On the other hand, when you charge a premium, companies can prioritize quality control.  Premium paddle manufacturers take pride in the quality of their products. They make and check paddles by hand, finding and solving issues quickly so that they’re only selling the best paddles. One of the key customer benefits here is a warranty. If something happens to go wrong with your paddle, you can count on them making it right. 

#3 Innovation 

Pickleball paddle technologies and standards are introduced at an overwhelming pace. Some players get a new paddle every few months just to have the latest equipment. That isn't practical or necessary for most people, but there’s something to be said about technological innovation. Cheap paddles bought online aren’t driving or even implementing any of the latest technology. And yes, it matters.  

Pickleball should be fun, effortless, and easy to play. Modern pickleball technology has made it so that you can worry less about your gear and focus more on the next point. In the past three years, paddles have become way more durable, more forgiving, and quieter. Some paddle manufacturers (like us) have even found ways to reduce vibrations, helping players with tennis elbow. If you’re incredibly talented or just playing for fun - a cheap paddle will work just fine. But if you’re like most of us, you’ll enjoy the game more with a higher-quality paddle designed to meet your needs as a player.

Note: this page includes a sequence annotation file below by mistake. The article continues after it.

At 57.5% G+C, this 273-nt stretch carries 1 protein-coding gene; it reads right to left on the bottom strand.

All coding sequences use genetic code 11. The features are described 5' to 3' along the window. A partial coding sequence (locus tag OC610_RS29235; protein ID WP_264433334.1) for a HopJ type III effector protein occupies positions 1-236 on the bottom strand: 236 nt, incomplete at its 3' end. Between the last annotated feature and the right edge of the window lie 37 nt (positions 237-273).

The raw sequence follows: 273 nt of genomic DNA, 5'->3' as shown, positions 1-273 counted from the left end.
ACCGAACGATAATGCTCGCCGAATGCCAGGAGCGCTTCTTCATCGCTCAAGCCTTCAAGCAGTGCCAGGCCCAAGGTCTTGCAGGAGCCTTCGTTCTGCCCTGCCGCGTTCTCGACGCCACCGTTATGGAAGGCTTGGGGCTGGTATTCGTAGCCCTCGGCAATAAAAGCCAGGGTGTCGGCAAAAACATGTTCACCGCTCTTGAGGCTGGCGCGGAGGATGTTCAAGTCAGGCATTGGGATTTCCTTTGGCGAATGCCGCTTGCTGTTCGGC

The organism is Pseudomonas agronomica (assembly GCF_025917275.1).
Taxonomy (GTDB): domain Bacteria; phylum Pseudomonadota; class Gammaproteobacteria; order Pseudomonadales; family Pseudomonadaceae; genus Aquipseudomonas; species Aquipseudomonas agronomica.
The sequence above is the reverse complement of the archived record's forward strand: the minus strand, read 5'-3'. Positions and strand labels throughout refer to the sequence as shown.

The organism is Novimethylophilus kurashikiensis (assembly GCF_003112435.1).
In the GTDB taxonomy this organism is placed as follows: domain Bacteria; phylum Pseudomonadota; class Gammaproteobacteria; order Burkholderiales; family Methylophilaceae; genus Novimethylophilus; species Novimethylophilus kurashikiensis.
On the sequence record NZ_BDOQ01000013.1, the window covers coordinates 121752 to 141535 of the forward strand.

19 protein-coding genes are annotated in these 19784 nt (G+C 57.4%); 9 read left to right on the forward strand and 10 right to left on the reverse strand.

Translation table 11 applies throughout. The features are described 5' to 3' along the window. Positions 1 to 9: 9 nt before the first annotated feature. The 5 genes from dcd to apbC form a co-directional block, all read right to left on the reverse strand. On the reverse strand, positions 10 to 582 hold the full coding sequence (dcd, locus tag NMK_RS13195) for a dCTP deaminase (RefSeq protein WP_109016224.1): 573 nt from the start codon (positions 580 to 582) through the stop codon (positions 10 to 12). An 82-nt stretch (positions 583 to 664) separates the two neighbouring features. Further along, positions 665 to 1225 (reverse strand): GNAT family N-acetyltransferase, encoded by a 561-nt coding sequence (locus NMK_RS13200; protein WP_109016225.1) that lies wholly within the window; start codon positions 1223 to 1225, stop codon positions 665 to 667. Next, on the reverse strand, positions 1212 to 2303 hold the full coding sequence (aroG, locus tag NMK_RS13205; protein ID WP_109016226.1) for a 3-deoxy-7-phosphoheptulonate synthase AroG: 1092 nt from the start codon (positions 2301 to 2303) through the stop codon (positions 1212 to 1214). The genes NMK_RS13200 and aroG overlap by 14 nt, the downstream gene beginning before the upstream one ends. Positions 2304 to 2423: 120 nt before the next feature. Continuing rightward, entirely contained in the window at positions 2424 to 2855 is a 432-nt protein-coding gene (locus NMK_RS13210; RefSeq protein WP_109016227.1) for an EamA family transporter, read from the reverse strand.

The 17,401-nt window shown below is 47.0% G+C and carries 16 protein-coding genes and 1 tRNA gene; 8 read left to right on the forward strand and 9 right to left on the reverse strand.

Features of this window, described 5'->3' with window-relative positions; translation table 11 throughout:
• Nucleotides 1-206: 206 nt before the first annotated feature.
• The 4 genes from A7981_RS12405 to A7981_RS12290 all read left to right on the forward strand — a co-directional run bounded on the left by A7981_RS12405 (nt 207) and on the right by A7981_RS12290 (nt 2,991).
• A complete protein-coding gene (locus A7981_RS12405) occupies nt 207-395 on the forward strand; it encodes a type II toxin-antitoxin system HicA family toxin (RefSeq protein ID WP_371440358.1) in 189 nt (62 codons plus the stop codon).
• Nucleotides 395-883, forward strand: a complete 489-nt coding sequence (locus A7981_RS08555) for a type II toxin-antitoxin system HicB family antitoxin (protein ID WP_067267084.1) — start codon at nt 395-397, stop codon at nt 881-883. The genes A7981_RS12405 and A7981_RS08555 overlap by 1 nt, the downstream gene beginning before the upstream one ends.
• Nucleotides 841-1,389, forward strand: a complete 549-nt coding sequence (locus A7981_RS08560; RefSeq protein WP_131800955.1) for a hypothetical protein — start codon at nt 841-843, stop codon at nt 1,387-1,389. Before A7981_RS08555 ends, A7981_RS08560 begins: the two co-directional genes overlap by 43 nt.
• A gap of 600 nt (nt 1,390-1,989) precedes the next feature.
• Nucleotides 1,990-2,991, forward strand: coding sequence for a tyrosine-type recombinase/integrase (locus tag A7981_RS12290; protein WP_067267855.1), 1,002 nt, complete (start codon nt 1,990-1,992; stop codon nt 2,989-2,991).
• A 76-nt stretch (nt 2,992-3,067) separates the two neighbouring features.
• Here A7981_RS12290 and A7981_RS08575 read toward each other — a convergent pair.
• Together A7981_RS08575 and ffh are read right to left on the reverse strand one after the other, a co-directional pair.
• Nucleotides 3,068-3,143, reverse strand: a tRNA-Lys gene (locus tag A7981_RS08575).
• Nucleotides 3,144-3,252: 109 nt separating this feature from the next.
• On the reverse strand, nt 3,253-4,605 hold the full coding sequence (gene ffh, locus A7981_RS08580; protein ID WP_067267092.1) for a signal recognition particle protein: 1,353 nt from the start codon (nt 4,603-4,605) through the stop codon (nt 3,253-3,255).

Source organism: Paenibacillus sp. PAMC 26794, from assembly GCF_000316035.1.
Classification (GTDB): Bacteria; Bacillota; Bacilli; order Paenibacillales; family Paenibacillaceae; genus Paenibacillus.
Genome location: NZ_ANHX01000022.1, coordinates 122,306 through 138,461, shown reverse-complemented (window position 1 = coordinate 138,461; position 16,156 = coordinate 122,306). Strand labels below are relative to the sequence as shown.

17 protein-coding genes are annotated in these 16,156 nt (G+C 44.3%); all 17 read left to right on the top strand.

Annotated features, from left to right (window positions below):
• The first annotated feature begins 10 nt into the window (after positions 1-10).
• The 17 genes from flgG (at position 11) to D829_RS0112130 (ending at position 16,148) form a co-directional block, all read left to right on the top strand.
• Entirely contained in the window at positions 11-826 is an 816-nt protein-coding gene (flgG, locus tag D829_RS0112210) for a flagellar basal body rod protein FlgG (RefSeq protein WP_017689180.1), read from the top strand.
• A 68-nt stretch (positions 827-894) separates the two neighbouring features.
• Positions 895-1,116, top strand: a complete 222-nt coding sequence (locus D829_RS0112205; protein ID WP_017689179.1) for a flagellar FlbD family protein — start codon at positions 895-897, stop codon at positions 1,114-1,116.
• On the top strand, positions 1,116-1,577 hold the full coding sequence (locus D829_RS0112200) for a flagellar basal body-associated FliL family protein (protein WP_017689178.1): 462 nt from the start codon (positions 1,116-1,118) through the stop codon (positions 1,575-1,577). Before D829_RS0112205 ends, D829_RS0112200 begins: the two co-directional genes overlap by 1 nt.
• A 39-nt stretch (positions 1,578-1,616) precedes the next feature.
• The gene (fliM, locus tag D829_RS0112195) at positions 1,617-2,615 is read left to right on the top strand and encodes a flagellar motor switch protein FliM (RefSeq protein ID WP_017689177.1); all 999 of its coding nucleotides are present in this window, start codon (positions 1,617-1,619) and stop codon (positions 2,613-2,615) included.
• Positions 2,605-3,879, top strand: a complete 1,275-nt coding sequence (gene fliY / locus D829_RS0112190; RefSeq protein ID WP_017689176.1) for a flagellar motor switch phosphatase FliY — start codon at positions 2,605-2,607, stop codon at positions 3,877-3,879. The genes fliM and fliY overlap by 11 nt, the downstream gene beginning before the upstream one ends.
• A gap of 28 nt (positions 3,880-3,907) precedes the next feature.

More expensive paddles are made from better raw materials, with higher quality processes, and using the latest technology. 

If you need help finding that perfect paddle, feel free to reach out! We’re here to help.

Comments (4)

  • Tim Redmond on Jan 30, 2023

    Hi guys – I play at Wolverine and would like to buy one of your paddles from them to support Christy and Lesley as well as you. I appreciate your attention to environmental concerns. Can you send some more samples over to them? I’m going to demo a few more times what they have there but the handle size is too fat. Also they don’t have the one I think I’d prefer in stock. Thanks

  • Michael on Nov 11, 2022

    Hello mate,
    This is Michael, the founder of PicklerPal. I came across your beautiful blog as I am too a Pickleball enthusiast like you! Your article is written with care and I really loved it.
    But your article contains 2 headings(h1). Would you read a book with 2 name? Seems odd right?
    Fix it as soon as possible and keep us the good work.

  • Sam on Oct 07, 2022

    Really how much difference in a 30 dollar paddle and an 80 dollar paddle

  • Sam on Oct 07, 2022

    Really how much difference in a 30 dollar paddle and an 80 dollar paddle